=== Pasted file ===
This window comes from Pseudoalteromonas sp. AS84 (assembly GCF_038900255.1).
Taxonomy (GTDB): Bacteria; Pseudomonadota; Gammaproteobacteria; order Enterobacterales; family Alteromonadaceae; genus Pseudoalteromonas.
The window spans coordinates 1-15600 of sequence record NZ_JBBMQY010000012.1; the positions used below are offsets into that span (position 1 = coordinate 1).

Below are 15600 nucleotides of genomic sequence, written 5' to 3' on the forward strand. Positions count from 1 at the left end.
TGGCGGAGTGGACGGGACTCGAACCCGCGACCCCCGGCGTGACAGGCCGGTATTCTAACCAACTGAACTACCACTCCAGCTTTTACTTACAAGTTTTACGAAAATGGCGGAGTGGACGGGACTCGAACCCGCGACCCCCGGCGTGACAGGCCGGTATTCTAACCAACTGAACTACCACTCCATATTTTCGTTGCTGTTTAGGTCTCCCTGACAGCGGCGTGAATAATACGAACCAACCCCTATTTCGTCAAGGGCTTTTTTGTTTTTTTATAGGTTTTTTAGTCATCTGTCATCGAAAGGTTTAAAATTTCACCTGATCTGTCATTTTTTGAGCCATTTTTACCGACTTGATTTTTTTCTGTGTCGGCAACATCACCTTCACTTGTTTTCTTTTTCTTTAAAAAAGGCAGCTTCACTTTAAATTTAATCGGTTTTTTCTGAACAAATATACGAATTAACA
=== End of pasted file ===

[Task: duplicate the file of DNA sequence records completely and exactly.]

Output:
This window comes from Pseudoalteromonas sp. AS84 (assembly GCF_038900255.1).
Taxonomy (GTDB): Bacteria; Pseudomonadota; Gammaproteobacteria; order Enterobacterales; family Alteromonadaceae; genus Pseudoalteromonas.
The window spans coordinates 1-15600 of sequence record NZ_JBBMQY010000012.1; the positions used below are offsets into that span (position 1 = coordinate 1).

Below are 15600 nucleotides of genomic sequence, written 5' to 3' on the forward strand. Positions count from 1 at the left end.
TGGCGGAGTGGACGGGACTCGAACCCGCGACCCCCGGCGTGACAGGCCGGTATTCTAACCAACTGAACTACCACTCCAGCTTTTACTTACAAGTTTTACGAAAATGGCGGAGTGGACGGGACTCGAACCCGCGACCCCCGGCGTGACAGGCCGGTATTCTAACCAACTGAACTACCACTCCATATTTTCGTTGCTGTTTAGGTCTCCCTGACAGCGGCGTGAATAATACGAACCAACCCCTATTTCGTCAAGGGCTTTTTTGTTTTTTTATAGGTTTTTTAGTCATCTGTCATCGAAAGGTTTAAAATTTCACCTGATCTGTCATTTTTTGAGCCATTTTTACCGACTTGATTTTTTTCTGTGTCGGCAACATCACCTTCACTTGTTTTCTTTTTCTTTAAAAAAGGCAGCTTCACTTTAAATTTAATCGGTTTTTTCTGAACAAATATACGAATTAACA